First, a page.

Charmed, I’m sure

After several guest posts, Dr. Saunders and some other Ordinary Gentlemen have decided to make an honest woman out of me and make me a co-blogger on Blinded Trials. I’m honored!

A bit about me and my interests. If anyone is interested in a particular topic, please let me know in the comments and I’m happy to start with that! I am ABD in philosophy (the dissertation is 60% done, unless you are my advisor – then it is 80% done). I am in a polyamorous relationship with aesthetics and philosophy of mind, but I occasionally stray. I am also very interested in ethics – both ethical theory and applied ethics. Bioethics might be especially well-suited here. I’ve been teaching undergrads for seven years at a giant state U, where the student body is perhaps more intrigued by basketball than Hume. So I’ve got some thoughts on higher education, as well.

I am also a suburban mom with a husband, three very young kids, and a minivan. So parenting takes up a large portion of my brain. One of my kids has a ridiculously rare form of a ridiculously rare genetic disorder and is severely disabled – he has serious mental retardation as well as psychomotor issues. This has given me handicapped parking pass (score!) and a lot of opinions on disability issues. He is also a sweet pie. My momhood is, perhaps, a bit of an explanation of why I’ve been teaching for seven years and have not finished my dissertation (for those who might have wondered).

I love TV, books, movies, cooking, and food. Mmmm, food.

Look forward to writing for you and hearing from you!

Rose Woodhouse

Elizabeth Picciuto was born and reared on Long Island, and, as was the custom for the time and place, got a PhD in philosophy. She freelances, mainly about disability, but once in a while about yeti. Mother to three children, one of whom is disabled, two of whom have brown eyes, three of whom are reasonable cute, you do not want to get her started talking about gardening.


  1. Oooh… aesthetics. That’s what I spend most of my time wondering about (if allowed to wonder about what I want).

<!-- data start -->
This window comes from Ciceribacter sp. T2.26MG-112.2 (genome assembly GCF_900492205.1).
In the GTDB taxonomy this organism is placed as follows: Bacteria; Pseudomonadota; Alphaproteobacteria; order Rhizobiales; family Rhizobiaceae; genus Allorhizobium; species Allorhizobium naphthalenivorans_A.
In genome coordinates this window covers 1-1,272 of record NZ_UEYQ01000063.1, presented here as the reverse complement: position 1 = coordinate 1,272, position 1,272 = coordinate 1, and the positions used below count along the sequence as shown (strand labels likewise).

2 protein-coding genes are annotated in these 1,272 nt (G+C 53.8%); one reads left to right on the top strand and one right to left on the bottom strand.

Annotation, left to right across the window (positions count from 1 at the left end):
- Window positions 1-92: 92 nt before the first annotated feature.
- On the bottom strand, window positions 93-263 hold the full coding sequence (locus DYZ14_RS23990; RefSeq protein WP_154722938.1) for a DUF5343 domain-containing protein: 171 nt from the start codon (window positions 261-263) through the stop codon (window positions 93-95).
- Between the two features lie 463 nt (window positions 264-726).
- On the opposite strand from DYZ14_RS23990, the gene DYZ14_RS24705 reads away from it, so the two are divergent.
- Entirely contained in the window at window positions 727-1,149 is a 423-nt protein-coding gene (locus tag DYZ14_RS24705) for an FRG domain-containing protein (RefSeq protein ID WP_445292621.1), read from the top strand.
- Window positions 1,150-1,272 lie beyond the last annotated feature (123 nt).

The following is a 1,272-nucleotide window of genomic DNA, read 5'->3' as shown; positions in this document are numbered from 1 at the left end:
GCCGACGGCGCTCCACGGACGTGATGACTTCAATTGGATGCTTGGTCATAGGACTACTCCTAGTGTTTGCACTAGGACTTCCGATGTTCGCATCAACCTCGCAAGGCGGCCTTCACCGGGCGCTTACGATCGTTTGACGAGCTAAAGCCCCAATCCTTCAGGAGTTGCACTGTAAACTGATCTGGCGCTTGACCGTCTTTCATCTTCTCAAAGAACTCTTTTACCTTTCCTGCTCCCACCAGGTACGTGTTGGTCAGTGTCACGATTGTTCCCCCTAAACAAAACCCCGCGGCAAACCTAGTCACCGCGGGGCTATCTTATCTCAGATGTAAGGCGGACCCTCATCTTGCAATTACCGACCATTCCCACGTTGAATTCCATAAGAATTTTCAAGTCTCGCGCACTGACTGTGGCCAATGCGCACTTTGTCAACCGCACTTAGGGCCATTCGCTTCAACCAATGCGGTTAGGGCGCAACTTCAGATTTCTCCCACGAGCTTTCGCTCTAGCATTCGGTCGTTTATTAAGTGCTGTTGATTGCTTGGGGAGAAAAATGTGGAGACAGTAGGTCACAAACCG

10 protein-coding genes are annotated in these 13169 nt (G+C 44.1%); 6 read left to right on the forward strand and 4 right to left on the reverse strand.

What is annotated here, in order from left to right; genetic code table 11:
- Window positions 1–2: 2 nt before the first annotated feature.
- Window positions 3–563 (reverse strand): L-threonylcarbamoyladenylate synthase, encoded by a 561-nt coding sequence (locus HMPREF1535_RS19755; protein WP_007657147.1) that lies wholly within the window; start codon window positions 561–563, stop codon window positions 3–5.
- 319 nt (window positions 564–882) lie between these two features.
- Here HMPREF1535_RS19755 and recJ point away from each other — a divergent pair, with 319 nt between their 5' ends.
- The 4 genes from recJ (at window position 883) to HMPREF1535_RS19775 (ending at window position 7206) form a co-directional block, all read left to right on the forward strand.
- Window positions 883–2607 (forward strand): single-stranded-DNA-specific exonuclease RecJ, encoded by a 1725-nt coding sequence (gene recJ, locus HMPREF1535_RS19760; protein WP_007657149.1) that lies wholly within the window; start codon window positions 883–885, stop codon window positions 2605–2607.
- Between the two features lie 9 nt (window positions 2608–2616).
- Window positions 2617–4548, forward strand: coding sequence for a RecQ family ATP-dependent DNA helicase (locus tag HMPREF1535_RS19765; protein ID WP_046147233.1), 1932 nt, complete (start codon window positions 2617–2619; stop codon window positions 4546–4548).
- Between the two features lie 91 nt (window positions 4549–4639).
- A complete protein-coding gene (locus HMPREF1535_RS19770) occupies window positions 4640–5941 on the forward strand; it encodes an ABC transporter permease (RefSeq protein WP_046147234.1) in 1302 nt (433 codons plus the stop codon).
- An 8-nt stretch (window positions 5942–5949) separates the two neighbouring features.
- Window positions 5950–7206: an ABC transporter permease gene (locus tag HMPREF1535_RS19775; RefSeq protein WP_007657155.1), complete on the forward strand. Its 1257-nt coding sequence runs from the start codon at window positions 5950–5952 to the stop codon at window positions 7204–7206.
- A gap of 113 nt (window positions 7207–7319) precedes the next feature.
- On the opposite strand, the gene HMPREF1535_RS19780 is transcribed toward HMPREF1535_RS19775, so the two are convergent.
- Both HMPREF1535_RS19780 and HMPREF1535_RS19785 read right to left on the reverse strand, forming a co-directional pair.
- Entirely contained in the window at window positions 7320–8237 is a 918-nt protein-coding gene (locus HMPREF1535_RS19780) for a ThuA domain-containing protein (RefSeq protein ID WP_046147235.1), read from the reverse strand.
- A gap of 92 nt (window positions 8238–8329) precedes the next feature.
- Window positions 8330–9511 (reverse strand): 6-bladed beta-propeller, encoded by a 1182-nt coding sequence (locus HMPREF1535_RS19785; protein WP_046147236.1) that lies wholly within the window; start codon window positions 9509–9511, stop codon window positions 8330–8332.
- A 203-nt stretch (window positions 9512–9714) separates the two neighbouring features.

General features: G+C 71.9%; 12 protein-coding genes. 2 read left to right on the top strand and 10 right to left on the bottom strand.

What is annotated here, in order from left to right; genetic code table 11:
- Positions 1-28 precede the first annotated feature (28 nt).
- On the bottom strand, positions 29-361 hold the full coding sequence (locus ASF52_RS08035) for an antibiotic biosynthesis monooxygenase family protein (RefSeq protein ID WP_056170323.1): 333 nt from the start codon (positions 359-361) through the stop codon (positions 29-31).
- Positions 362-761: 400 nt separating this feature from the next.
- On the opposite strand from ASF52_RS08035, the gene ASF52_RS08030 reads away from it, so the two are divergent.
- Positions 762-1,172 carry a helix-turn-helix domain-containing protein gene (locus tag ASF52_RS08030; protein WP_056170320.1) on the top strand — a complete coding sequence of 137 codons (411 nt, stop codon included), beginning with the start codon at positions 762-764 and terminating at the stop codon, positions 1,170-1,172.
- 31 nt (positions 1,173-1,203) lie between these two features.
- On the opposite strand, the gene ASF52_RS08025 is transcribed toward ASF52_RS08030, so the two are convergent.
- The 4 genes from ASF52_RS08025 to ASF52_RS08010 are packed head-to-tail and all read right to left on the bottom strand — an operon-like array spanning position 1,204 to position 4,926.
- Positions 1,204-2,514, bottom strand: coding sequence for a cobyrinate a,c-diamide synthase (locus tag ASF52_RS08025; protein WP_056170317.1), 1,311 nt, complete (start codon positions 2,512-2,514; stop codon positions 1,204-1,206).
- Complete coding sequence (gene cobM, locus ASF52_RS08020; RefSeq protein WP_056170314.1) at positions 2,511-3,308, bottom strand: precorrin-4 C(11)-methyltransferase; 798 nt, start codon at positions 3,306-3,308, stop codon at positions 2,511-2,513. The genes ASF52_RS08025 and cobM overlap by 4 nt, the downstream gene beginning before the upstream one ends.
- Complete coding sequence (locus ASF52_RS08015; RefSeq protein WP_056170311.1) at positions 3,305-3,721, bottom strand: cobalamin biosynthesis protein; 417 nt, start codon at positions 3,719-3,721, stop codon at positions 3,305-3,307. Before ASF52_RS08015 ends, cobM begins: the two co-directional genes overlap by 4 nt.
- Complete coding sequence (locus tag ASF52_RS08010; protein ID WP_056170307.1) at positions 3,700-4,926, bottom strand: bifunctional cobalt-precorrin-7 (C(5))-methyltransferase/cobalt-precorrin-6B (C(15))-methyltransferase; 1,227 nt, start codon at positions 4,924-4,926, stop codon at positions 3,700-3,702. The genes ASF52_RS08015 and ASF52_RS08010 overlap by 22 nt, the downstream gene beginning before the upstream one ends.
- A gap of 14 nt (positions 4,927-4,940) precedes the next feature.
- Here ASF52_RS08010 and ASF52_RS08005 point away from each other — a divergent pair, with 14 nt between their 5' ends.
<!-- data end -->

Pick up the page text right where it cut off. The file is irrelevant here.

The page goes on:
• Oh Jaybird, PLEASE stop dropping these annoying,faux, Taoist Qwai Chang Cain pearls of wisdom. Enough IS enough. This wordplay nonsense of yours can get so tiresome. I appreciate the beauty of the space between musical notes, but this is not that.

      • Hi, Abbie. If you are who I think you are, you’d best look down and note than the ice you’re on is incredibly thin. Rose is free to tolerate whomever she chooses, but you should not presume that your welcome here has somehow been renewed.

  2. Hey Rose! Welcome!

    My own spousal unit is already a big fan and will be pleased to know about this permanent move.

    I work with a large number of organizations that support folks with developmental disabilities, and as such it’s become a cause of mine – I’m looking forward to hearing any takes on disability issues that may be forthcoming!

    • Great! Always glad to hear when someone takes an interest in developmental disabilities, and look forward hearing your thoughts on it!

  3. Awesome! I’ve very much enjoyed your guest contributions, though I didn’t have the common decency to say so (positive reinforcement was never my thing — just ask my kids).

    • Thanks! I’m not big on positive reinforcement either. I always have to tell my students that if there are no comments on their paper, that means they did well. And in WaPo the other day:

  4. I was starting to worry about groupthink here, but then realized that was impossible. However, a woman’s touch is a woman’s touch. Welcome aboard and many happy returns!

    BTW I don’t get to the sub blogs that often, so I’m hoping you get above the line often or people point to you here to remind me to look around more.

    • truth is far stranger than fiction, my dear.
      You should be glad I don’t guest blog about cats.

  5. My old mentor was a professor of aesthetics. When he retired, he gave me some of his miniature books. I gave him one of my drawings on the occasion of the last class he would ever teach.

    He had this theory which went along these lines. Art attempts to expose what reality tries to hide. The artist puts out his trawling net into the sea of his own life and gives us this Art Thing, be it a book or a painting or music. Thereafter, the Art Thing takes on a life of its own, engaging in a dialogue with the viewer.

    Dr. Kilby said art changed when artists started putting their names on their art. It changed the nature of the dialogue between the Art Thing and the viewer. Be careful, he’d say to would-be artists, to let your art speak for itself or you’ll just be one of those repulsive stage mothers, forever spoiling the conversation.

    Here’s a thought, potential grist for the mill. Write up something on two pieces of art which speak to the viewer in different ways. Describe why.

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